Add a Note HereNote that conferencing service requirements have been studied by the industry for several years and have been standardized by ITU-T. For more details on the generic multimedia conferencing service and features, consult ITU-T Recommendations F.700 and F.702. Collaborative conferencing is an application that can be further subdivided into broad categories in which the same features are used for different ends. Categories include executive meetings (the model for the introduction and discussion of the major conferencing features), distance learning, and telemedicine.
Add a Note HereWith distance learning, university classrooms can be brought to corporate locations and even homes. It is less important for the professor to see his or her students than the other way around, so video broadcasting is a viable option for distance learning. As the student works, the professor can access and evaluate the assignment and provide feedback in real time. As a result, the student may actually receive more personal attention than a typical classroom student. Organizations that encourage employees to take distance learning classes save both tuition and commuting time.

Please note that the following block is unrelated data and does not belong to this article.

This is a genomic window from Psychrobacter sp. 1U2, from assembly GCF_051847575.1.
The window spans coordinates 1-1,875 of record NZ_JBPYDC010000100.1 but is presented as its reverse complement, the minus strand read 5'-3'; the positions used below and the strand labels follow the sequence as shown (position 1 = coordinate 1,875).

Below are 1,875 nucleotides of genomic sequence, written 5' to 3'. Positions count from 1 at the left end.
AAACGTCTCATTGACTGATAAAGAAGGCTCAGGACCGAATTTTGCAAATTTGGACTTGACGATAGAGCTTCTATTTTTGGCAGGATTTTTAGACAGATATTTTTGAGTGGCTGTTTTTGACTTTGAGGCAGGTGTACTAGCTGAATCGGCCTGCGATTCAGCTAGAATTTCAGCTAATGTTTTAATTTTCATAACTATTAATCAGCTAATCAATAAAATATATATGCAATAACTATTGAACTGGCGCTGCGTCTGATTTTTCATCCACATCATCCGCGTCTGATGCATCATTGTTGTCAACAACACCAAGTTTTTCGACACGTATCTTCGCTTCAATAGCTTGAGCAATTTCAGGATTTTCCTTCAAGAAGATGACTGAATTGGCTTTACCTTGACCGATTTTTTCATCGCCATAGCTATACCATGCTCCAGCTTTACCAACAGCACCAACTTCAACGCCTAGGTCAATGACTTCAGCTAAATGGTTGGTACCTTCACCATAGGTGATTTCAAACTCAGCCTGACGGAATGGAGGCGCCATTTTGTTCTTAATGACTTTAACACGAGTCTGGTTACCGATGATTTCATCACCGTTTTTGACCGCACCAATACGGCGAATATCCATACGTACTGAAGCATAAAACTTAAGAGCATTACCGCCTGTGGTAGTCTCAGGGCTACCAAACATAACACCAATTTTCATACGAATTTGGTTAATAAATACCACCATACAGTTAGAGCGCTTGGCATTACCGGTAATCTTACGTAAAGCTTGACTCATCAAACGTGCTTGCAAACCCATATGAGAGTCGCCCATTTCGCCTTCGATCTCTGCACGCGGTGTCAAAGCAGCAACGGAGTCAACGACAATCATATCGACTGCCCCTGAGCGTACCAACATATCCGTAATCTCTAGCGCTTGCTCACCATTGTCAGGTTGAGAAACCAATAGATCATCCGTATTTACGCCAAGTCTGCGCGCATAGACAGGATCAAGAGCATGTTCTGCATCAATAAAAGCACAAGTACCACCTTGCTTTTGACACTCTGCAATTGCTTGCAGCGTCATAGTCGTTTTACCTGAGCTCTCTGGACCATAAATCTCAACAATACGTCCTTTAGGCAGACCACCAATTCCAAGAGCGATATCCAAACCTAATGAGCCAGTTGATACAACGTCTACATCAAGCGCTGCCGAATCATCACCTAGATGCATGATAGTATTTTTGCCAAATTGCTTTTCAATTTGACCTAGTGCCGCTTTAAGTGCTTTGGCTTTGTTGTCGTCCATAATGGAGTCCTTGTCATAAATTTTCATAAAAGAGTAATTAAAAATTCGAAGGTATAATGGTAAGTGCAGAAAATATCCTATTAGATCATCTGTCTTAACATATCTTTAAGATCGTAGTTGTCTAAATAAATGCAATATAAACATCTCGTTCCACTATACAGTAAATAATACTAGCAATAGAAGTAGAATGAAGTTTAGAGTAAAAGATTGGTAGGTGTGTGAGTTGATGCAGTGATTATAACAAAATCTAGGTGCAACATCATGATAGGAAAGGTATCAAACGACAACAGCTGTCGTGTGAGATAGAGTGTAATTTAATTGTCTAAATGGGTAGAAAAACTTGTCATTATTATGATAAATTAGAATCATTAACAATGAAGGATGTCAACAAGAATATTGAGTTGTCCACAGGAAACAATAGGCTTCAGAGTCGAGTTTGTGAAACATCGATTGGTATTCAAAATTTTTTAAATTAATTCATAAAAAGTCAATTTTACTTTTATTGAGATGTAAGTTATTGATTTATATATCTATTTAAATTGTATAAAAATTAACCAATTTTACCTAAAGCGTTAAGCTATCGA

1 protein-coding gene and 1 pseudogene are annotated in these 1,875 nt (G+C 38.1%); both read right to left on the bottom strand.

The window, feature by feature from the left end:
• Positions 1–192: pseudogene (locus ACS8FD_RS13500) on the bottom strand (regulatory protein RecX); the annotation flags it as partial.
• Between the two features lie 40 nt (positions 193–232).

Add a Note HereTelemedicine also includes meetings of doctors and continuing education (required of physicians by law in many countries), but its more ingenious and often life-saving use is in remote diagnosis, consultation, and patient prescreening. With distance diagnosis, the services of the best physicians can be rendered to patients in the remote geographic areas where treatment is not readily available. The transmission of both static (still) images (e.g., X-rays, electrocardiograms, and biopsy images) and dynamic ones (e.g., ultrasound images or patients’ movements) is possible. In special cases where several variously located specialists must all examine a patient virtually, all features of collaborative conferences can be used. Special features include the ability for doctors to make comments unheard by the patient. The savings due to elimination of travel for both doctors and patients is obvious, but the chief advantage of telemedicine is that it can bring health care services of the highest quality to areas where they were previously unavailable.